Description Usage Arguments Details Value Symmetric form Multiple B matrices References See Also Examples
View source: R/WoodburyMatrix.R
Creates an implicitly defined matrix representing the equation
A^{1} + U B^{1} V,
where A, U, B and V are n x n, n x p, p x p and p x n matrices, respectively. A symmetric special case is also possible with
A^{1} + X B^{1} X',
where X is n x p and A and B are additionally symmetric. The available methods are described in WoodburyMatrixclass and in solve. Multiple B / U / V / X matrices are also supported; see below
1  WoodburyMatrix(A, B, U, V, X, O, symmetric)

A 
Matrix A in the definition above. 
B 
Matrix B in the definition above, or list of matrices. 
U 
Matrix U in the definition above, or list of matrices. Defaults to a diagonal matrix/matrices. 
V 
Matrix V in the definition above, or list of matrices. Defaults to a diagonal matrix/matrices. 
X 
Matrix X in the definition above, or list of matrices. Defaults to a diagonal matrix/matrices. 
O 
Optional, precomputed value of O, as defined above. THIS IS NOT CHECKED FOR CORRECTNESS, and this argument is only provided for advanced users who have precomputed the matrix for other purposes. 
symmetric 
Logical value, whether to create a symmetric or general matrix. See Details section for more information. 
The benefit of using an implicit representation is that the inverse of this matrix can be efficiently calculated via
A  A U O^{1} V A
where O = B + VAU, and its determinant by
det(O) det(A)^{1} det(B)^{1}.
These relationships are often called the Woodbury matrix identity and the matrix determinant lemma, respectively. If A and B are sparse or otherwise easy to deal with, and/or when p < n, manipulating the matrices via these relationships rather than forming W directly can have huge advantageous because it avoids having to create the (typically dense) matrix
A^{1} + U B^{1} V
directly.
A GWoodburyMatrix
object for a nonsymmetric
matrix, SWoodburyMatrix
for a symmetric matrix.
Where applicable, it's worth using the symmetric form of the matrix. This takes advantage of the symmetry where possible to speed up operations, takes less memory, and sometimes has numerical benefits. This function will create the symmetric form in the following circumstances:
symmetry = TRUE
; or
the argument X
is provided; or
A
and B
are symmetric (according to
isSymmetric
) and the arguments U
and V
are
NOT provided.
A more general form allows for multiple B matrices:
A^{1} + ∑_{i = 1}^n U_i B_i^{1} V_i,
and analogously for the symmetric form. You can use this form by providing
a list of matrices as the B
(or U
, V
or X
)
arguments. Internally, this is implemented by converting to the standard form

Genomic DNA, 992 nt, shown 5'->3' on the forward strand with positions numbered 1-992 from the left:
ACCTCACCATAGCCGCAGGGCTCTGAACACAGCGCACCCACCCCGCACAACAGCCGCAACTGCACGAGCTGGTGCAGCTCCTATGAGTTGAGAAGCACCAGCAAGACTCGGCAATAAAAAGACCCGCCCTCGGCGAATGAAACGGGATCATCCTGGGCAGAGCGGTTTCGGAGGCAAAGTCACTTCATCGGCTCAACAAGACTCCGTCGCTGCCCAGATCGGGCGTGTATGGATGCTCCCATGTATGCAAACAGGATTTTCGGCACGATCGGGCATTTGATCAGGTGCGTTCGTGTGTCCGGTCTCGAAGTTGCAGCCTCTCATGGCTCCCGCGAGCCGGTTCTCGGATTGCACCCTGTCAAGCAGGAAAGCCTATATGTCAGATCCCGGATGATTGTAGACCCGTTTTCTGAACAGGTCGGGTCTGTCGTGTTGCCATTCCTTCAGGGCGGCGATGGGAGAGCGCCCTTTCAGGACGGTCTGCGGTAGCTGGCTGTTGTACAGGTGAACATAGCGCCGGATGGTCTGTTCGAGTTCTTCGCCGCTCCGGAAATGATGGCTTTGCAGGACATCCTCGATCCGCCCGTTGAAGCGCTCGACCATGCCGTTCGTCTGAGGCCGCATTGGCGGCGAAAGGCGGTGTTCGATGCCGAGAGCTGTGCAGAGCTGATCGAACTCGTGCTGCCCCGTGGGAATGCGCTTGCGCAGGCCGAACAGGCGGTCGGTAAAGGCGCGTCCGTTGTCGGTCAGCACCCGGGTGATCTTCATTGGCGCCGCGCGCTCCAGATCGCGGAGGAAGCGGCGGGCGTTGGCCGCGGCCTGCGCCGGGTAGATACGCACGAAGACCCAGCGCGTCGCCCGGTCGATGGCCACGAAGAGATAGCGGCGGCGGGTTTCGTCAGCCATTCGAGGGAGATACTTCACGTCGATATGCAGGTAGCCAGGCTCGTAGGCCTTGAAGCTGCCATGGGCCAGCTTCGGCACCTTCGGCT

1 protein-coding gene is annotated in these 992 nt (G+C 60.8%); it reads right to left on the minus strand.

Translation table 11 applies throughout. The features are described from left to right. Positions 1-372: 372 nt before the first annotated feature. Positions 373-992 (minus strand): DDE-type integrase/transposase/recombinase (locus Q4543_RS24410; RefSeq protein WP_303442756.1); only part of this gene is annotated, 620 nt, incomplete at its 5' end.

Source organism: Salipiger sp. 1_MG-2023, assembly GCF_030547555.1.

by letting B = bdiag(...the B matrices...)
,
U = cbind(..the U matrices...)
, and so on.
The B
, U
, V
and X
values are recycled to the
length of the longest list, so you can, for instance, provide multiple B
matrices but only one U matrix (and viceversa).
More information on the underlying linear algebra can be found in Harville, D. A. (1997) <doi:10.1007/b98818>.
WoodburyMatrix, solve, instantiate
1 2 3 4 5 6 7 8 9 10 11 12 13 14 15 16 17 18 19 20 21 22 23 24 25 26  library(Matrix)
# Example solving a linear system with general matrices
A < Diagonal(100)
B < rsparsematrix(100, 100, 0.5)
W < WoodburyMatrix(A, B)
str(solve(W, rnorm(100)))
# Calculating the determinant of a symmetric system
A < Diagonal(100)
B < rsparsematrix(100, 100, 0.5, symmetric = TRUE)
W < WoodburyMatrix(A, B, symmetric = TRUE)
print(determinant(W))
# Having a lower rank B matrix and an X matrix
A < Diagonal(100)
B < rsparsematrix(10, 10, 1, symmetric = TRUE)
X < rsparsematrix(100, 10, 1)
W < WoodburyMatrix(A, B, X = X)
str(solve(W, rnorm(100)))
# Multiple B matrices
A < Diagonal(100)
B1 < rsparsematrix(100, 100, 1, symmetric = TRUE)
B2 < rsparsematrix(100, 100, 1, symmetric = TRUE)
W < WoodburyMatrix(A, B = list(B1, B2))
str(solve(W, rnorm(100)))

Formal class 'dgeMatrix' [package "Matrix"] with 4 slots
..@ x : num [1:100] 0.905 1.224 2.072 1.015 1.75 ...
..@ Dim : int [1:2] 100 1
..@ Dimnames:List of 2
.. ..$ : NULL
.. ..$ : NULL
..@ factors : list()
$modulus
[1] 2.192931
attr(,"logarithm")
[1] TRUE
$sign
[1] 1
attr(,"class")
[1] "det"
Formal class 'dgeMatrix' [package "Matrix"] with 4 slots
..@ x : num [1:100] 0.138 1.853 0.281 0.238 0.229 ...
..@ Dim : int [1:2] 100 1
..@ Dimnames:List of 2
.. ..$ : NULL
.. ..$ : NULL
..@ factors : list()
Formal class 'dgeMatrix' [package "Matrix"] with 4 slots
..@ x : num [1:100] 11.35 6.63 4.18 16.9 11.17 ...
..@ Dim : int [1:2] 100 1
..@ Dimnames:List of 2
.. ..$ : NULL
.. ..$ : NULL
..@ factors : list()
Add the following code to your website.
For more information on customizing the embed code, read Embedding Snippets.